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(March 19, 2021) The anatomy of waning youth protests

By all accounts, Thailand's youth protest movement over the past year has lost steam. Its key leaders have been charged on anti-monarchy grounds and jailed without bail, while the rank-and-file are demoralised, still on the move but in thin numbers. On the other side, the incumbent centres of power have reasserted control and put down what at its peak was the most vociferous and vigorous anti-establishment movement Thailand had seen in decades.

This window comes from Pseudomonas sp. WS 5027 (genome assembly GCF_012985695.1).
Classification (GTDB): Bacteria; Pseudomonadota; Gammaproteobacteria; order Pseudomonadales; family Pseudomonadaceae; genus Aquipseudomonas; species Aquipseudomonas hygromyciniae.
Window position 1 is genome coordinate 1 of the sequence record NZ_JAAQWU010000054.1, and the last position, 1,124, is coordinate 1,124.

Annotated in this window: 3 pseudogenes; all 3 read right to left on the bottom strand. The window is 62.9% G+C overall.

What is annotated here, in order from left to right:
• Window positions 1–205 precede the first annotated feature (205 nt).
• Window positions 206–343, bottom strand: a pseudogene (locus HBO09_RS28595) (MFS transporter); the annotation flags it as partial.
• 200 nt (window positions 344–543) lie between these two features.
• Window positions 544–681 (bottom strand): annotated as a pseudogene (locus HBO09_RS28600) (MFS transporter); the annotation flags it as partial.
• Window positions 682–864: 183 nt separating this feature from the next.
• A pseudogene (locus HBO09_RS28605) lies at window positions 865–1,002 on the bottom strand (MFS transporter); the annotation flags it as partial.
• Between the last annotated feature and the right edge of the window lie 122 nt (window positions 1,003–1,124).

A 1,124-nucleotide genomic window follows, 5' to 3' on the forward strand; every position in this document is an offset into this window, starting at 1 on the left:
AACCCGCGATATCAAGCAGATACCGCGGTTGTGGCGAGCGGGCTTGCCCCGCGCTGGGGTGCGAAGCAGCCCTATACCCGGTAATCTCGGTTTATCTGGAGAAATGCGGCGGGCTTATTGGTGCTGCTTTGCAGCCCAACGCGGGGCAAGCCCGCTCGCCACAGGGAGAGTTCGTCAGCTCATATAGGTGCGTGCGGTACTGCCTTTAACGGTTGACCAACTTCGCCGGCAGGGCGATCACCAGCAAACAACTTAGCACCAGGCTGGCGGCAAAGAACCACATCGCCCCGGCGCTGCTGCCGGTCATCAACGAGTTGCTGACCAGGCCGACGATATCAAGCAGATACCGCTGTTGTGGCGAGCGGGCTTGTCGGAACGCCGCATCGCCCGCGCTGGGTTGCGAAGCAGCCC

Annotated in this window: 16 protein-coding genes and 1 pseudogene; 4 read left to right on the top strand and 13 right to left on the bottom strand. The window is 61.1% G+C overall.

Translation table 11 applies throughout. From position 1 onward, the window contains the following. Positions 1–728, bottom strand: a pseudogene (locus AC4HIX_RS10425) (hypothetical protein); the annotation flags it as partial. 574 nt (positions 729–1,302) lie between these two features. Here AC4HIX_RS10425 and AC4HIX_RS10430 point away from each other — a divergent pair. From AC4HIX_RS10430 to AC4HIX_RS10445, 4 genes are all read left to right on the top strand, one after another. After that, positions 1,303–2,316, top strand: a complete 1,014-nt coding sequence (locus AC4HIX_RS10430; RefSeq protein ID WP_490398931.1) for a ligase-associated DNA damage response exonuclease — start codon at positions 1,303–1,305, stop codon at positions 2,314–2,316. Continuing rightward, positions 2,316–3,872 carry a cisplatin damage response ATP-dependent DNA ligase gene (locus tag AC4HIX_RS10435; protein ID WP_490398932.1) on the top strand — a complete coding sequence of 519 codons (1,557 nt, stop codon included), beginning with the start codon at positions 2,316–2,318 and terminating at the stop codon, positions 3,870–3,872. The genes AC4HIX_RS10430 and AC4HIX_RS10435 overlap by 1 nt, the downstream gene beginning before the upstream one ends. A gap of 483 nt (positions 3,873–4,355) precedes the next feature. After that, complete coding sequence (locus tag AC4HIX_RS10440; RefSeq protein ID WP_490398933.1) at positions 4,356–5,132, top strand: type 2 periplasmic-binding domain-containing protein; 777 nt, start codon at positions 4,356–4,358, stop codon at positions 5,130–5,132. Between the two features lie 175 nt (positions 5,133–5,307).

While grievances of the young generation on campuses and the streets and the abuses and excesses of the upper demographics in the corridors of wealth and power persist, the stifling status quo is now set to prevail for the foreseeable future. For good measure, the highly anticipated move to overhaul the constitution by setting up a new drafting committee has been shot down in parliament, thanks in part to the very Senate that constitutional amendments were supposed to revamp. As a result, Thailand's flawed charter is set to entrench rather than reform. To make matters worse, however authoritarian Thailand becomes in the near future, it will be secondary and incidental to next-door Myanmar's brutal military dictatorship.